When my Dad talked about this History Field Trip and what he wanted us to see he said we needed to see Fort Ticonderoga. When we looked on the map and saw that it was a 4 hour drive from Boston we thought that it was a strange request. But since it was on his desired itinerary we made it happen. After visiting Salem on our third day we drove through New Hampshire and into Vermont. After a good nights rest we headed to the fort for day 4 of our trip.
We parked near the gardens and walked through them first. There were a number of gardeners putting in the crops. They had snow here only a few weeks ago so Spring planting was just going in.
The red star on the map shows that We are in New York but the other side of that river is Vermont.
The gardens were lovely!
The gardens were hosting some sort of fencing competition. It was fun to watch for a bit.
This fort was originially built by the French and called Fort Carillon. The British then captured it during the French and Indian War and renamed it Fort Ticonderoga which means place between rivers. This fort is located between Lake George and Lake Champlain and controls the portage road which was used by troops to transfer from one river to the other.
Every year the fort decides what year they want to reenact. Sometimes they are French, some years they are British. This year they were supposed to be French but since it was Memorial Day weekend they were American and the American Flag flew over the Fort.
They taught us about their muskets, how to load them and how they shoot them.
Evidently when they would stand in rows they would be tight together to make sure they didn't shoot each other. The row behind would be a half step over from the one in front and elbows were touching. That way they would know exactly where the others were.
Then we headed into the fort itself to explore the buildings.
More cannon along these walls.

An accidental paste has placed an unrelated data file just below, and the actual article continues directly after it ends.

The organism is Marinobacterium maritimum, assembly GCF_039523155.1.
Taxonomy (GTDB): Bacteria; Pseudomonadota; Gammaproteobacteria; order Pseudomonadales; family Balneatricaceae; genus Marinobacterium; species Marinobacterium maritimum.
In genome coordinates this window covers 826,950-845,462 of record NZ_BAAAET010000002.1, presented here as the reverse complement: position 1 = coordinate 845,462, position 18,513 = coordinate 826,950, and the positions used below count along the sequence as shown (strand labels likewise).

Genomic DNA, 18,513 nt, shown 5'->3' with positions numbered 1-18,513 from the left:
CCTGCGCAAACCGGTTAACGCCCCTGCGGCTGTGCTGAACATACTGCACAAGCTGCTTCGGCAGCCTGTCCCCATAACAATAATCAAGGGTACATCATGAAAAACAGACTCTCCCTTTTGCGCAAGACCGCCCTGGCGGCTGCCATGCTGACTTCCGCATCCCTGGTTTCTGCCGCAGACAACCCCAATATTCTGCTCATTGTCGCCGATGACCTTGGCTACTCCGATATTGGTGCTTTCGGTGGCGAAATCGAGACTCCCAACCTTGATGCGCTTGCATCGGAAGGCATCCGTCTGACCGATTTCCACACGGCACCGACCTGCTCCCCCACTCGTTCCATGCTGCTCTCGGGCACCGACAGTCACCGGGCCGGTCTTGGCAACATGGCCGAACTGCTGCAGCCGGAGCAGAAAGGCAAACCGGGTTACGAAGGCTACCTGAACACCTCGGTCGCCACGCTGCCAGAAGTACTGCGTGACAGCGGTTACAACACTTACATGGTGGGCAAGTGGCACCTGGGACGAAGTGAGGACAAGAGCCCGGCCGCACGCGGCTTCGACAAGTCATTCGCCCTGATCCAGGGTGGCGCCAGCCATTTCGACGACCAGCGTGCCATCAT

We caught sight of and heard the drums and fife as they came into the parade grounds.
I loved this painting showing Henry Knox transporting the cannon from Fort Ticonderoga to Boston to help with the battles there.
This man took us on a "tour" but mainly he just talked. He told us all about the history of the fort.
It is always difficult to "see" battles when they are described without a map or something to look at but he did a great job giving us an overview of the fort's history.
In some of the other buildings they had some craftsmen. We saw leather workers making harnesses and shoes. Somehow I didn't get a picture of them.
Here is some of the defenses of the fort.
After a visit to the gift shop we decided to make the trek to the top of a nearby mountain, Mount Defiance. so we could look down onto the fort.
The same man from our tour at the fort was at the top to tell us the history of the mountain we were standing on and about the fort again. His history lesson was so much better while standing up on that mountain. It was like we had a map laid out before us and we could actually see how the different battles played out because not only could we see the fort and Lake Champlain but we could also see the other side of the mountain and see how the portage road/river linked the two lakes (Champlain and George). And how the fort was very strategically important for the French and the British. For the Americans not so much (The fort defends from invasion from the south and the American's really needed to defend themselves from invaders from the North during their conflict with the English) except that it gave them the cannon they needed to fight the British.
We were really glad we made the hike to the top of Mount Defiance it was the finishing touch to a lovely day at Fort Ticonderoga.